The skin has underlying protein layers, mainly having collagen and keratin. With age, they lose elasticity and the skin begins to sag. This is where facelift gained popularity with various techniques including Botox, chemical fillers, laser beam treatment, and chemical peels. Read on to know how these minimally invasive, economic options work in literally lifting up the face:
- Laser treatment: A beam of laser (usually CO2 laser) is used to make small dots on the skin with normal skin left untouched in between. This causes tightening of the tissue underneath, producing a firmer appearance which can take off years from the appearance.
- Botox: This accidentally discovered neurotoxin is used to treat wrinkles and sagging skin. The sagging areas of the face (usually forehead and nasal folds) are injected with Botox. The wrinkles are gone and the fine lines are lost, and the result can last for up to 8 months.
- Fillers: Chemicals which are naturally present in the skin like hyaluronic acid and collagen extracts are injected into the skin to fill up the underlying skin and produce a fuller, younger appearance. The lower cheeks, corners of the eyes and mouth, and area under the eyes are commonly treated by this method.
- Chemical peeling: The top layer is often peeled off using chemicals so that fresh, younger-looking skin is generated. This also helps in reducing pigmentation, reducing forehead lines, de-tanning, and producing a glowing, radiant, younger-appearing skin. It also can be used in other skin conditions including rosacea.
While each of these is widely popular, they come with a set of potential risks and complications.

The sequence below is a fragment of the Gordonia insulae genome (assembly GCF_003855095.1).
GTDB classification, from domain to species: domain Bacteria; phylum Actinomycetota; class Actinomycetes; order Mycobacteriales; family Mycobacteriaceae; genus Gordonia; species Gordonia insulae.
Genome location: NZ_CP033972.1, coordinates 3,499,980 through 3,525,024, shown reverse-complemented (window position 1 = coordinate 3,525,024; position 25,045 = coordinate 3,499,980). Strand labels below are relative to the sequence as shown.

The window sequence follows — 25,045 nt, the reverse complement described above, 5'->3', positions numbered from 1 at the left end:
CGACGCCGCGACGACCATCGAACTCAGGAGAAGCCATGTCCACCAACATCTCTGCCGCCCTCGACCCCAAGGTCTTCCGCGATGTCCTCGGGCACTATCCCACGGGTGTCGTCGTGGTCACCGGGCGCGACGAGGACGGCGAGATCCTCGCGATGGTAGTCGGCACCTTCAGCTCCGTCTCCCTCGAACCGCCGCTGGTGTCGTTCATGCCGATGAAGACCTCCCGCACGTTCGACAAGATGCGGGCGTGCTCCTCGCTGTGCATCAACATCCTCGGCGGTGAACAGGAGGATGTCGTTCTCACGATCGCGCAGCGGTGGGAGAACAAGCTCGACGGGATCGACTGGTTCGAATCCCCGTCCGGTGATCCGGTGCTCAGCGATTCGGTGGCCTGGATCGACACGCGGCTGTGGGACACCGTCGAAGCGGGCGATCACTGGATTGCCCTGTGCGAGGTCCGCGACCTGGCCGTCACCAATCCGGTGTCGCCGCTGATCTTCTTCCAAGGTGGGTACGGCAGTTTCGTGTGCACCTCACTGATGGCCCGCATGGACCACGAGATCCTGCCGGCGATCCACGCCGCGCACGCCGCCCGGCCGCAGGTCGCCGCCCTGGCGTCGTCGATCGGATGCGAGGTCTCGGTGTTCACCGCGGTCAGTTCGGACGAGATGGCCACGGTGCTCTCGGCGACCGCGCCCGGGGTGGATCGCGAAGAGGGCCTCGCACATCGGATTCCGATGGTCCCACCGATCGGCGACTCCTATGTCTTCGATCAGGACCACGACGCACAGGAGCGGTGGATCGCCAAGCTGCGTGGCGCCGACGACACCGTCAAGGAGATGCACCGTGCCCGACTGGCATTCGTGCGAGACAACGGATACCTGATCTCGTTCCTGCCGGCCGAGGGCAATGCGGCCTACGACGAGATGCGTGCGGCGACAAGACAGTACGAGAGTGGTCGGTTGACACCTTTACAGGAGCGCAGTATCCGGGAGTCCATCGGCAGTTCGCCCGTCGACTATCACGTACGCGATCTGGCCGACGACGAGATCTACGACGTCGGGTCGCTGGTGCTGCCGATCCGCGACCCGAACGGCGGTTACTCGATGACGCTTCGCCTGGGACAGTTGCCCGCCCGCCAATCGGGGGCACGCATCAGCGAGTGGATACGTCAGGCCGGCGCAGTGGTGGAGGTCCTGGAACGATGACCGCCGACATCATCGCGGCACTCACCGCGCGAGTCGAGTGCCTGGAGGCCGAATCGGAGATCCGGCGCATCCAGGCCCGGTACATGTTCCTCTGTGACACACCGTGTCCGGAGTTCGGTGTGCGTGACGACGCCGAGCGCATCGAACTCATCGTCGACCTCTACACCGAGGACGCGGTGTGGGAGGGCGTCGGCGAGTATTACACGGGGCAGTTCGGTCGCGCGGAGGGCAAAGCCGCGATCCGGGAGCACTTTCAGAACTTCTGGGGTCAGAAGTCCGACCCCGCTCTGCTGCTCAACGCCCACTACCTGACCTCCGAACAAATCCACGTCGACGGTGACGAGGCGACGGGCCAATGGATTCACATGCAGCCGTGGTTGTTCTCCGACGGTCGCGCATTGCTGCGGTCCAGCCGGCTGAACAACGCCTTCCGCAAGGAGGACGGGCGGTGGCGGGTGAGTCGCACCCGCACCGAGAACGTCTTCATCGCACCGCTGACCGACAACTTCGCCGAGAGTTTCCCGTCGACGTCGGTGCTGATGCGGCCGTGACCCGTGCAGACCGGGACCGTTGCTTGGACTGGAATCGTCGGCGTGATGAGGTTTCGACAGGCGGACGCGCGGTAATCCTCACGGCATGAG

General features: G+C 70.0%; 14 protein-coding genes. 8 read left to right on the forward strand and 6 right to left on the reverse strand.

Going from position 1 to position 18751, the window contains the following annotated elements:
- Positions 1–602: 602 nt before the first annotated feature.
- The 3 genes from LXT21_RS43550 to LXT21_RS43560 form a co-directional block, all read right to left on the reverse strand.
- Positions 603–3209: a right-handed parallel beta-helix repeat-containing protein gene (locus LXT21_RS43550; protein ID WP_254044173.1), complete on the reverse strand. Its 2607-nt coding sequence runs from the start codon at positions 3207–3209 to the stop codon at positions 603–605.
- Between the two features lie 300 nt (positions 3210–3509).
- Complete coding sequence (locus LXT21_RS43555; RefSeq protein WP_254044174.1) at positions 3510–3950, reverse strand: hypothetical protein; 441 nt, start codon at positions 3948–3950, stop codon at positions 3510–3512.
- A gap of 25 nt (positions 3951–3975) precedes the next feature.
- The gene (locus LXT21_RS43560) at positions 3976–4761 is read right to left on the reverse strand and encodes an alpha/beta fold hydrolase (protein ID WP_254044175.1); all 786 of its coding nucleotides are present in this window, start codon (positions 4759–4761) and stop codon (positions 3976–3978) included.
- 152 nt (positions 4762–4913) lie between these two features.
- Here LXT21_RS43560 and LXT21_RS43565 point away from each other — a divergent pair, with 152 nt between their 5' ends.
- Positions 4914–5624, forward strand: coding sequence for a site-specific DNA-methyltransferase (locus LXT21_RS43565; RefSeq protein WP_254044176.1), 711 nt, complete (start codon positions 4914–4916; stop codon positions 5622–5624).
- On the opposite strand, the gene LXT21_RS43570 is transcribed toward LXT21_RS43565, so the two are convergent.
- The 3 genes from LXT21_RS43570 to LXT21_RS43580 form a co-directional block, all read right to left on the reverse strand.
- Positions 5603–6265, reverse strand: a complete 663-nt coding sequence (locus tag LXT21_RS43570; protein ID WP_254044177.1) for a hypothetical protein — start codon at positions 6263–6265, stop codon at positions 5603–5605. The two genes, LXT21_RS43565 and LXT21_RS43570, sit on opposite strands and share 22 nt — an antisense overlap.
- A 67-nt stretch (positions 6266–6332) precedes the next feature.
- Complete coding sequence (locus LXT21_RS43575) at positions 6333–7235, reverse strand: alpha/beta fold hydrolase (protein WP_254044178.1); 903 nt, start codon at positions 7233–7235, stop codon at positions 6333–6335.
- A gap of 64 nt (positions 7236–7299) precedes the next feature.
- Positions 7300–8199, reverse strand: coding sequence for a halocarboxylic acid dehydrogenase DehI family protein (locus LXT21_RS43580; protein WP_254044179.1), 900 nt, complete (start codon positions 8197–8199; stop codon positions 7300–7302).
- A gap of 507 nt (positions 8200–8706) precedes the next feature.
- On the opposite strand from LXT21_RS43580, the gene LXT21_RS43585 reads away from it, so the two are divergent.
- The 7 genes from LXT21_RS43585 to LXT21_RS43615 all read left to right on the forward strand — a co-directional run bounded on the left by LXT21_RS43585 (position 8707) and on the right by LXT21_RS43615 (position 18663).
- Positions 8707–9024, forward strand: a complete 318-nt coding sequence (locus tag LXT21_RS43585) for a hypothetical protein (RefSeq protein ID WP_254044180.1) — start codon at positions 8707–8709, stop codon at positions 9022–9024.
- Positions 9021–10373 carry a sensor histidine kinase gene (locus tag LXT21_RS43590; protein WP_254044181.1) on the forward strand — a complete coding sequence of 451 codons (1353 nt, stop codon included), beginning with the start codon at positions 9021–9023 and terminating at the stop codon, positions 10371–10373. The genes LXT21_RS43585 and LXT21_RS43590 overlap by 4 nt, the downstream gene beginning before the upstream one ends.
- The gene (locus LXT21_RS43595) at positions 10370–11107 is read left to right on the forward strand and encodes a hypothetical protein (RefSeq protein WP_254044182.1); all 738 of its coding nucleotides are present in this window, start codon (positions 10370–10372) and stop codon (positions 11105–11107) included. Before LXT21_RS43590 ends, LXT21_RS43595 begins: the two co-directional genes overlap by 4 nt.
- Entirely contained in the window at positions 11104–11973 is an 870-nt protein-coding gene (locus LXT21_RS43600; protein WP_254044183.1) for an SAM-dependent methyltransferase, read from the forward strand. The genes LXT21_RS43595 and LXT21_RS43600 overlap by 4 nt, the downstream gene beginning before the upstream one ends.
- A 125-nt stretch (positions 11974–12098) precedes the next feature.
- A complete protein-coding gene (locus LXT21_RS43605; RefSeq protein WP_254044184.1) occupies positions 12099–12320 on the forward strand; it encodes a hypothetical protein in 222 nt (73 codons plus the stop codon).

- Anaesthetic reaction: Most of the above procedures require local anaesthesia and there could be a reaction to this chemical.
- Hematoma: There could be small hematomas in the underneath layers of the skin, which will take some time but dissolve on its own
- Numbness/tingling: The face has a rich nerve supply, and if any of these are touched, there could be numbness or tingling or even loss of sensation in some cases. While some may improve with time, there also could be permanent damage
- Scarring: In chemical peels, there could be minor incisions and therefore scarring can happen.
- Delayed healing: Depending on the person’s immunity, healing could be delayed, and as it is the face, social and/or professional life can be affected.
- Infection: As with any surgery, chances of infection arise and can be managed with antibiotics.
- Bleeding: As most of these are non- or minimally-invasive, chances of severe bleeding are less but still persist.
- Bruising: The face, in the immediate postop period, can have a bruised appearance, which will improve over 4 to 5 days. If you wish to discuss about any specific problem, you can consult a Cosmetic/Plastic Surgeon.